Knox Faculty passed a motion March 10 that will create a task force to “examine the procedures and institutional structure which govern and support Greek life.” Included in the motion was an amendment that will temporarily put a hold on any proposals for approval of new colonies until Oct. 31. Existing local colonies ATP, Women Of Influence, (WOI) and Gentlemen of Quality, (GQ), will be permitted to remain in existence, but will not be able to apply for national affiliate status until the task force reports back in October.
Opinions were strongly divided during the faculty meeting discussion, with many voices expressing support as well as concern for the potential consequences of the amendment.
“It allows us to proceed in a rational way without making any snap decisions,” said Professor Konrad Hamilton during the meeting. Professor Magali Roy-Fequiere felt the amendment was “a very positive development.”
Reactions among student leadership present at the meeting were mostly negative.
“This was first time in my four years that I’ve been disappointed, embarrassed and even ashamed of the faculty,” said senior Vice President of Student Senate Erica Jaffe.
Junior Chair of the Panhellenic Council Elaine Wilson was “disappointed, but not surprised” by the passing of the motion.
“Historically, Knox students do an excellent job of regulating the changes to campus,” said Wilson. “For the faculty to intervene so directly in student life is indicative of their lack of confidence in our decision-making skills . . . the aims of the task force undermine any genuine input that students have.”
Senior Student Senate President Brad Middleton called the amendment “a thinly-veiled cap on the Greek system” during the faculty meeting, later adding:
“Although it’s temporary, it still will negatively affect a fairly large number of students, and it’s really unfair to those organizations like ATP and WOI who have worked so hard to jump through the hoops.”
Junior Inter Fraternity Council (IFC) President Randy Geary, a member of the Sigma Chi fraternity, expressed concerns about the amendment’s impact on female local colonies.
“Nationals basically require 98 to 99 percent of all faculty approval,” said Geary. “They may have created an environment where it will be hard to search for a national.”
Geary said he was glad to see the conversation starting, noting the importance of bringing non-Greek opinions into the discussion. However, Geary felt ultimately the Greek students were brought into the conversation too late.
Local colonies react
Members of the local colony ATP were upset at the news of the amendment. The decision will push back their schedule for national affiliation until at least the winter.
“If this is what’s happening, we’ve just got an extra year attached to our probation period,” said sophomore Membership Chair Perry Shaffer, referring to the period of time a local colony must exist on campus before applying for nationalization — a policy ATP says is unique to Knox.
“It seems like the faculty are not listening to the student body,” said senior ATP President Tali Haberkamp. “The faculty are going to be here [in a few years], but many of the students will be gone.”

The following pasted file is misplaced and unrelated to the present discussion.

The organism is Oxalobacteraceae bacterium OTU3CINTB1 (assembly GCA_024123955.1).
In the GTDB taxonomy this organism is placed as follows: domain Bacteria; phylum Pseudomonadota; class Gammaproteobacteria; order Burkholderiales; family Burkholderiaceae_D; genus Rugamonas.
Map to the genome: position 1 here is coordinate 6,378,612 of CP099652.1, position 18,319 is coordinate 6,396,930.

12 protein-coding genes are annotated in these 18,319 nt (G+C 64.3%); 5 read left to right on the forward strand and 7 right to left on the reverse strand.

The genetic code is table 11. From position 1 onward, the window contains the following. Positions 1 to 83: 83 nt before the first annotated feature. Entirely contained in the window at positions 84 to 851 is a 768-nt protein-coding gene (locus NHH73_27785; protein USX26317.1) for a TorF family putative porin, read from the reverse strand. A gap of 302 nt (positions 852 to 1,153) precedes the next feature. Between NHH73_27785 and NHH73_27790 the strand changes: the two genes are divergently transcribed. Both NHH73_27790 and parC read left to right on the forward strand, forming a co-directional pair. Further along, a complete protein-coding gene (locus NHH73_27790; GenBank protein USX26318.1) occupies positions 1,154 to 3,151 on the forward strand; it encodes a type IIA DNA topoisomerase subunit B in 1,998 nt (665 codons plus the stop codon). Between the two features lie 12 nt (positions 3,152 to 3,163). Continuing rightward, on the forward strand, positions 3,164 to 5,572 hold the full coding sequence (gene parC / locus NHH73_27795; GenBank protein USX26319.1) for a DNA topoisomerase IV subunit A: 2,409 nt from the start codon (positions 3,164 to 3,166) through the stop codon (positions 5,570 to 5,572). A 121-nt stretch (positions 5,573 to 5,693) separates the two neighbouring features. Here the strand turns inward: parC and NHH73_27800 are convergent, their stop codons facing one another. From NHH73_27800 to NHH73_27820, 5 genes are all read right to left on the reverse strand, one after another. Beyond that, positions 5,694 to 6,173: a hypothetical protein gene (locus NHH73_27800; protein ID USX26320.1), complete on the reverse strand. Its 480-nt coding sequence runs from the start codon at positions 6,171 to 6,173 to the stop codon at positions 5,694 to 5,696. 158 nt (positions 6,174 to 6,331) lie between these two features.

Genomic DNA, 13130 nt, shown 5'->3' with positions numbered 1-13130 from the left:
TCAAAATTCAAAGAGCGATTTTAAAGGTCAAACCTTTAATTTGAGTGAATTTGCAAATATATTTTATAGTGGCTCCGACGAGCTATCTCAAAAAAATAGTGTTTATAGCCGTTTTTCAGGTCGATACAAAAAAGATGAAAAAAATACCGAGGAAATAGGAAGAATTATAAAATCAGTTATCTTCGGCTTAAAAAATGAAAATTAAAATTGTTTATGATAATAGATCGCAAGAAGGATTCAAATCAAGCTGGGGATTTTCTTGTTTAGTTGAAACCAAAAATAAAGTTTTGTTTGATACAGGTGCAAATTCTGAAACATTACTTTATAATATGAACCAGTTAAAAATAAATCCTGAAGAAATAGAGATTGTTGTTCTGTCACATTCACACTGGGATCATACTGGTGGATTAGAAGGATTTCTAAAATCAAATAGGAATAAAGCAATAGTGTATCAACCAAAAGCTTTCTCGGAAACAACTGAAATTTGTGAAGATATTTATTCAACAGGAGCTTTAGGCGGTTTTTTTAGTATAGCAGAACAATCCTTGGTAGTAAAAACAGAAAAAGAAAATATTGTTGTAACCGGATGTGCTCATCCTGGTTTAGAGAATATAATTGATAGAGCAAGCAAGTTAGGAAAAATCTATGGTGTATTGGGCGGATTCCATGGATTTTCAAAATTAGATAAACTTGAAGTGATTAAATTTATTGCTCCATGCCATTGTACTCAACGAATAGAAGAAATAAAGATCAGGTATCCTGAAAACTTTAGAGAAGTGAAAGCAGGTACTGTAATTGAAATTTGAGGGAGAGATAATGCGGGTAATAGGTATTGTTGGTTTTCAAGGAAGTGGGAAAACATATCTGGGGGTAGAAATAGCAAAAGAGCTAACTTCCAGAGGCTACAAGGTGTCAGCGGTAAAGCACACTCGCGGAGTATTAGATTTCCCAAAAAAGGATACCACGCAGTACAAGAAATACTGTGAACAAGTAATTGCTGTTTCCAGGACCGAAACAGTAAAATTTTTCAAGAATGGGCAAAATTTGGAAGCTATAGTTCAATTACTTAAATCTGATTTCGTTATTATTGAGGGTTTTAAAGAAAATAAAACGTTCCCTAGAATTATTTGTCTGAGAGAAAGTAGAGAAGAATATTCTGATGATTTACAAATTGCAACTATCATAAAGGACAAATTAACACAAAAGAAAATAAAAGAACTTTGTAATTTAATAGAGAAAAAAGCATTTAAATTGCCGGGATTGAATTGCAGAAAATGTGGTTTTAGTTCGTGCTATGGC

Haberkamp said she sees ATP as an opportunity to address concerns of Greek exclusivity on campus.
“Of course it’s going to be exclusive, there aren’t enough options,” she said.
As a colony ATP is not allowed to actively recruit new members, and half its members will be graduating this spring, which may make it difficult for the colony to maintain it’s current size into next year.
“Because of our respect for the system the faculty and Panhel have set up we’re incapable of pushing forward and gaining new members,” said Shaffer.
The local colony was on track for a faculty vote in May before the motion was passed.
ATP cited over 700 hours of service in the last two terms as well as their average GPA of 3.32 as evidence they are a positive force on campus.
“We formed to bridge a gap between Galesburg and the Knox community,” said senior ATP Co-treasurer Anjali Pattanayak.
Looking forward, the colony will continue to work towards nationalization.
“We have to be ready, we can’t let it slack,” said Haberkamp, “We’ll just have to reevaluate time frames.”
Local colony GQ will not be affected by the freeze, as their faculty vote is not until after the task force is set to conclude, but senior President LaVar Merrell still had an opinion on the situation.
“I don’t necessarily agree with it but I guess it’s what they have to do, ” said Merrell, “I’ve seen other colonies work really hard and I’ve heard how much they want this and how much they want to be part of the Greek system. It would be a tragedy if they couldn’t complete this task they started a year ago,” he added. “It’s a hard process, I wish the best for them.”
For WOI Co-philanthropy Chair senior Tiffany Bradley, the initial reaction to the amendment was shock.
“We thought that it was odd that the administration would make the decision without talking to the people that would be affected by that decision,” she said.
Bradley felt WOI has been “working hard to do what they wanted us to do, but that wasn’t enough.
“We don’t want to become antagonistic, but we want to be heard.”
For now Bradley says Women of Influence will be “as active as possible” on campus.
“We’re going to work as hard as we can no matter what.”
This story was updated April 3 to include comments from Tiffany Bradley of Women of Influence, and LaVar Merrell of Gentlemen of Quality.